WASHINGTON, May 11, 2017 /PRNewswire-USNewswire/ — Carlos Vela, 18, of Ingleside, Texas, has been named the National Youth Advocate of the Year by the Campaign for Tobacco-Free Kids for his leadership in the fight against tobacco. Carlos was honored Wednesday in Washington, D.C. Carlos was previously named the 2016 South Region Youth Advocate of the Year.

Campaign for Tobacco-Free Kids logo. (PRNewsFoto/Campaign for Tobacco-Free Kids)

Carlos has tirelessly pursued a smoke-free ordinance in Ingleside. While a referendum on the measure was defeated by just 10 votes last Saturday, Carlos vows to continue fighting to make Ingleside smoke-free and protect everyone in his hometown from harmful secondhand smoke.

Carlos has also worked to get Texas legislators to increase the state’s tobacco sale age to 21. If passed, Texas would become the third state (after Hawaii and California) to take this step to reduce youth tobacco use and save lives. Carlos is an ambassador for Say What! (Students, Adults and Youth Working Hard Against Tobacco!), a movement to reduce tobacco use in Texas. A senior at Ingleside High School, Carlos will attend Texas A&M University Corpus Christi this fall.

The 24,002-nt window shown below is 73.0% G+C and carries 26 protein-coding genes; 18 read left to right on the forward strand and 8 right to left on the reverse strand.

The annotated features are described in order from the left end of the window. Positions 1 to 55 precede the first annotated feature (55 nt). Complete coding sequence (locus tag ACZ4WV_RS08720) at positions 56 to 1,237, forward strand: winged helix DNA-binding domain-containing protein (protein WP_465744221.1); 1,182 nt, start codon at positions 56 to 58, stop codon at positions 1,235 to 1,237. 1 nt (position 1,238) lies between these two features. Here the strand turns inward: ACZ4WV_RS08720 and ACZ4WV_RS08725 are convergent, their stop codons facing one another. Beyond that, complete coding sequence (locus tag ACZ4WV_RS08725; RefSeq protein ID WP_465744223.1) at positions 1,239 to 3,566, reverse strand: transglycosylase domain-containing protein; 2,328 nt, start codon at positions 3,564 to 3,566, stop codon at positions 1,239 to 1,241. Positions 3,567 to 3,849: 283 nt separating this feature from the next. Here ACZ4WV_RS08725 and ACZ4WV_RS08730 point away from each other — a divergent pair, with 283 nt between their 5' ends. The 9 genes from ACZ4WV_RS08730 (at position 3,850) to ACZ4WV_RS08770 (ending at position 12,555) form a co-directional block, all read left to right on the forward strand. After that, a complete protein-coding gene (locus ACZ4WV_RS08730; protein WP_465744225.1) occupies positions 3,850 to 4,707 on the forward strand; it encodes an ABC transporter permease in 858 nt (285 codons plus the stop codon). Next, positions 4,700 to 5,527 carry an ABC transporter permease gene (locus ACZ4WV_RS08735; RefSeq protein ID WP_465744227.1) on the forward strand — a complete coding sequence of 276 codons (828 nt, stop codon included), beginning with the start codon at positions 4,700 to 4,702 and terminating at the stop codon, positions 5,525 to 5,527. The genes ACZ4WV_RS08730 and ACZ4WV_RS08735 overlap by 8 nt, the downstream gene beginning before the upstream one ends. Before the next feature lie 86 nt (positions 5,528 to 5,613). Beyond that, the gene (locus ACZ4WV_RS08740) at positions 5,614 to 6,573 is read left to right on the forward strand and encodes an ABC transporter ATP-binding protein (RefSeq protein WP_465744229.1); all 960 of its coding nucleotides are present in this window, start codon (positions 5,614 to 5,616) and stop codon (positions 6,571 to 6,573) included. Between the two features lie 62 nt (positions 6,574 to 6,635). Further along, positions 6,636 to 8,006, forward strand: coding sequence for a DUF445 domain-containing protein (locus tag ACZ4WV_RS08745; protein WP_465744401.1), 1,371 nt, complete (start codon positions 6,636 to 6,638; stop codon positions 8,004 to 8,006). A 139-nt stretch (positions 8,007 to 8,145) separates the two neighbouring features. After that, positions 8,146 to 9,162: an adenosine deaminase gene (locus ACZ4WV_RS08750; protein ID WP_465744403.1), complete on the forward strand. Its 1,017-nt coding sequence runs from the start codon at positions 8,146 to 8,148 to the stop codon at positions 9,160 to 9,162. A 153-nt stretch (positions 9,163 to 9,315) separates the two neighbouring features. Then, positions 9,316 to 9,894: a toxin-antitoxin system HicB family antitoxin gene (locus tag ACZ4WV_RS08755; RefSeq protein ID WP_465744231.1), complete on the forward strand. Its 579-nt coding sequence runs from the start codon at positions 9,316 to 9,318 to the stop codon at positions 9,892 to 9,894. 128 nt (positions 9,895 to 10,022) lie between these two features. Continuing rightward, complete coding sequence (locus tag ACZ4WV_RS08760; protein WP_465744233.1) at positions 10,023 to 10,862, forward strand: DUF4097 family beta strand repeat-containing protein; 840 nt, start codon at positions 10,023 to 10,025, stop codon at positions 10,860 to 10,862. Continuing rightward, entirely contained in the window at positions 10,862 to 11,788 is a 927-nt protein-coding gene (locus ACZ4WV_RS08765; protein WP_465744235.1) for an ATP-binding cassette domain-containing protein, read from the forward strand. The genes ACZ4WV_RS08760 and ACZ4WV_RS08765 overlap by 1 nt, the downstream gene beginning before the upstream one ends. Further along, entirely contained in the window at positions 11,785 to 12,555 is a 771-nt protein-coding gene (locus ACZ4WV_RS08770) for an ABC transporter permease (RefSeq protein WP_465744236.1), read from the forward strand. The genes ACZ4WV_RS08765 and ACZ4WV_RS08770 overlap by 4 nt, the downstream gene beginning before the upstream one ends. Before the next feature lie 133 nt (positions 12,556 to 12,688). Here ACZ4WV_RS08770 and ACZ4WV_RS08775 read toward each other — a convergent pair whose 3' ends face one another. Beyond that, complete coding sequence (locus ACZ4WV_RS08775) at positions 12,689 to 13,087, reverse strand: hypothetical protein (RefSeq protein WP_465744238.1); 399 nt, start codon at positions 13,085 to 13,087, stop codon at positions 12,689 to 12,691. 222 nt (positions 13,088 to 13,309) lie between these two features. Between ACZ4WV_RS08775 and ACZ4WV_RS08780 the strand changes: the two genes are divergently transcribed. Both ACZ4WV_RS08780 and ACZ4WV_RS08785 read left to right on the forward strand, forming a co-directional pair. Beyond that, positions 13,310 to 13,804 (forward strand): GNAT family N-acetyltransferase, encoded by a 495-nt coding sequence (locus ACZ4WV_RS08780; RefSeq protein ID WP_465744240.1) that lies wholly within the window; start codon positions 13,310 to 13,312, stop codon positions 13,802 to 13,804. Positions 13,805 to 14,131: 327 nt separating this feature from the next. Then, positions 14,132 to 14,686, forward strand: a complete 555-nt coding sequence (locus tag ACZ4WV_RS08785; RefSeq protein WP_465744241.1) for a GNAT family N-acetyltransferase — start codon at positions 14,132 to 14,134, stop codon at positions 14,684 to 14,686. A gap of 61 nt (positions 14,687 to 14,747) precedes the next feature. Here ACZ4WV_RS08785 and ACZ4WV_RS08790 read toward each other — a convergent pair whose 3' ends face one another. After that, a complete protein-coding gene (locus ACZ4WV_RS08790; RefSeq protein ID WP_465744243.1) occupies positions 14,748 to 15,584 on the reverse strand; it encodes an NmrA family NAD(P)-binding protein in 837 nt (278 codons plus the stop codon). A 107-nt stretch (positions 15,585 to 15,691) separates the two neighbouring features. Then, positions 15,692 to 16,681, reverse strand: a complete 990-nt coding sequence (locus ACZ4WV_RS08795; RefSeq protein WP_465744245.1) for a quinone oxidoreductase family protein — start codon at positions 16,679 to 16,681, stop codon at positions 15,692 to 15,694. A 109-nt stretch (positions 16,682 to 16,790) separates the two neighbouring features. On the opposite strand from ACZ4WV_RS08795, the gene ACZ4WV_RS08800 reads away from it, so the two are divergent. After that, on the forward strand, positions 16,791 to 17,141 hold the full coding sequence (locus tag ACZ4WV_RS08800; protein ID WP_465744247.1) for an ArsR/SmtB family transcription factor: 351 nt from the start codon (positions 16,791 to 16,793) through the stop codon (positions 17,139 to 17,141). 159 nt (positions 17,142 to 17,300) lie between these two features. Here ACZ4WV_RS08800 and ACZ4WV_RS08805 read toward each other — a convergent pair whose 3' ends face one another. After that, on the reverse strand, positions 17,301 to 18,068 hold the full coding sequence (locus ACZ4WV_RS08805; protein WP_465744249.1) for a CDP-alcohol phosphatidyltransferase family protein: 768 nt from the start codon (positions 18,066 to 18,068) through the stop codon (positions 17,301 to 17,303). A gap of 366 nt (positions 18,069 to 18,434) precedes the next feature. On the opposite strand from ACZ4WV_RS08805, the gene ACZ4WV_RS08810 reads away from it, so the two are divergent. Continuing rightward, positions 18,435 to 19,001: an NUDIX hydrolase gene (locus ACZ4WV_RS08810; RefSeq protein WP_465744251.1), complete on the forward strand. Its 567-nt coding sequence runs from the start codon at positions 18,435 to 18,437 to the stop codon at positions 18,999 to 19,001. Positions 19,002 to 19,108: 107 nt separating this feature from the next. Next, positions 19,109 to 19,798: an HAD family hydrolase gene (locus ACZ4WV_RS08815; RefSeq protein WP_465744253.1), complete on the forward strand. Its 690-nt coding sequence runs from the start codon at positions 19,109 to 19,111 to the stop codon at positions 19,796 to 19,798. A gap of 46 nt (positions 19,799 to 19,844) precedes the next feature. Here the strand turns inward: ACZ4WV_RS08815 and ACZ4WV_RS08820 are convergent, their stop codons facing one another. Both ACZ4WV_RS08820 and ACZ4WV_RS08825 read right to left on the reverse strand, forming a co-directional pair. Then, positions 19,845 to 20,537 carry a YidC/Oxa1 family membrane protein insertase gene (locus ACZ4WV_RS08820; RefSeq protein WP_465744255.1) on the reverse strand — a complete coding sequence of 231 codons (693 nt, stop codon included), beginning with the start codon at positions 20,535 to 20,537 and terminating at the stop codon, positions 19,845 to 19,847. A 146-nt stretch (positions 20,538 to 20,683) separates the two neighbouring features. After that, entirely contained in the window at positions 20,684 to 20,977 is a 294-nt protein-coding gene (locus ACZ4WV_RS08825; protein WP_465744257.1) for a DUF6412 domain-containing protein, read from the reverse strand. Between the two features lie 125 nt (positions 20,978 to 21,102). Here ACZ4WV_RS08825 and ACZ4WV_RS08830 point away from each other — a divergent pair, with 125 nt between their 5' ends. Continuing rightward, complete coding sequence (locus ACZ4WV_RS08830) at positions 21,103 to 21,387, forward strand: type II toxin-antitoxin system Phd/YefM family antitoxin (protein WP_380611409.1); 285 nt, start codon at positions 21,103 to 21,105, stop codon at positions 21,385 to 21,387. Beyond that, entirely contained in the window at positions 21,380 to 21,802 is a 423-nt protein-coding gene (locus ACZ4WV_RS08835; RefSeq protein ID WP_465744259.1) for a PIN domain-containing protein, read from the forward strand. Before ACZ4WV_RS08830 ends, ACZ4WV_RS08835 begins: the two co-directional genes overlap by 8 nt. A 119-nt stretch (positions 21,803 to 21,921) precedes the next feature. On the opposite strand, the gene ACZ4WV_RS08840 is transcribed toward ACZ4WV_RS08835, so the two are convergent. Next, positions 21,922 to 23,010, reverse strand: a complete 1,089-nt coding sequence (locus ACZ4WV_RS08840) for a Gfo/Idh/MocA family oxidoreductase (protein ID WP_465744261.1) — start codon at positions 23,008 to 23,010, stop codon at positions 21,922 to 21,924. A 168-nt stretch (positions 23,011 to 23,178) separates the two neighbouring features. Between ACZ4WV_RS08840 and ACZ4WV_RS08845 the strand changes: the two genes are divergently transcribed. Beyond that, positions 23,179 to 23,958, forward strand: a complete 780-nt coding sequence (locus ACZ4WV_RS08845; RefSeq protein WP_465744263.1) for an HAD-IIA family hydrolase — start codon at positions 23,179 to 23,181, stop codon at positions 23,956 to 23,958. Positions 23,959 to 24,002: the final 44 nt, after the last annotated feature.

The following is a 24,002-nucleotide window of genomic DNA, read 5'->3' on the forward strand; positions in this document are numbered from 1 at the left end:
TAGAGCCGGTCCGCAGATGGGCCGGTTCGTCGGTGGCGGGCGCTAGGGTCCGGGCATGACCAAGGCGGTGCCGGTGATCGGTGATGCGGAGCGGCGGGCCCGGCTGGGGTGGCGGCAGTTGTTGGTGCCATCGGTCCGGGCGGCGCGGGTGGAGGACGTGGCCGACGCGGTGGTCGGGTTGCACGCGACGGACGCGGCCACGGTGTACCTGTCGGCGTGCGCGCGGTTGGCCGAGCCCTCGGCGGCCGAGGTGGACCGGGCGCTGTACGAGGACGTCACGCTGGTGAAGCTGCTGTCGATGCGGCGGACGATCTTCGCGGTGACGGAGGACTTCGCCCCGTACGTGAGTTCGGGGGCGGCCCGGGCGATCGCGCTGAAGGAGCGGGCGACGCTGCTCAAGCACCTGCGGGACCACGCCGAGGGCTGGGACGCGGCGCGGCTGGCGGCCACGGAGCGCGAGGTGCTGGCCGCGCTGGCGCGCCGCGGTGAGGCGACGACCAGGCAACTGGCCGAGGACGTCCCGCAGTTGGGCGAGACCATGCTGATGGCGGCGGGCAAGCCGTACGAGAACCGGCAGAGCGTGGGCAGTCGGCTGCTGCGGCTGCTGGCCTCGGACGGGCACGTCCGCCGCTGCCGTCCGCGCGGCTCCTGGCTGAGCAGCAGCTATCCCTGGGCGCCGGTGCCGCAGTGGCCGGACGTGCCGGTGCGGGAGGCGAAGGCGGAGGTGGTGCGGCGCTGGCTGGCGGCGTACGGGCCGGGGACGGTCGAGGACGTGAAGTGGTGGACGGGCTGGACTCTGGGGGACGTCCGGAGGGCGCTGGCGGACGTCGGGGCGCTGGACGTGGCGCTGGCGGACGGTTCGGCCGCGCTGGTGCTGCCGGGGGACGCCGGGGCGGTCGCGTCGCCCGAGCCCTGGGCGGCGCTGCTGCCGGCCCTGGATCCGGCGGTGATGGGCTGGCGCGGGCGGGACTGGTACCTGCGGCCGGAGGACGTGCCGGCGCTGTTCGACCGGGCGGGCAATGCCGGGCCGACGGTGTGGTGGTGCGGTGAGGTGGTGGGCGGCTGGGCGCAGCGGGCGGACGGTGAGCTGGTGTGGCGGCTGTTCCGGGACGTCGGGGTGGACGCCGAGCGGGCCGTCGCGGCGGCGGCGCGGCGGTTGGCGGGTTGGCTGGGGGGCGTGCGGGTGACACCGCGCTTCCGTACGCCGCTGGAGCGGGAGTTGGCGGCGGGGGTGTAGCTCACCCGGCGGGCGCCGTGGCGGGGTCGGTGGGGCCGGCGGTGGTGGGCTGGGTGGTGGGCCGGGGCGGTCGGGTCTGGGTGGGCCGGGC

«We are thrilled to honor Carlos as our National Youth Advocate of the Year,» said Matthew L. Myers, president of the Campaign for Tobacco-Free Kids. «Young leaders like Carlos are standing up to the tobacco industry, inspiring their peers to be tobacco-free and encouraging elected officials to take action. They are helping create the first tobacco-free generation.»

Over 400 public health, business, civic and political leaders attended the Youth Advocates of the Year awards ceremony to recognize Carlos and other youth advocates from across the country. The winners received scholarships to continue their tobacco prevention efforts and will serve as youth ambassadors for the Campaign for Tobacco-Free Kids.

Tobacco use is the No. 1 cause of preventable death in the United States, killing over 480,000 Americans and costing the nation $170 billion in health care bills each year. Tobacco kills 6 million people worldwide each year.

In Texas, tobacco use claims 28,000 lives and costs over $8.8 billion in health care bills each year. Currently, 10.6 percent of Texas’s high school students smoke and 14.4 percent use e-cigarettes.

Additional information about the youth award winners and the toll of tobacco can be found at www.tobaccofreekids.org.


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SOURCE Campaign for Tobacco-Free Kids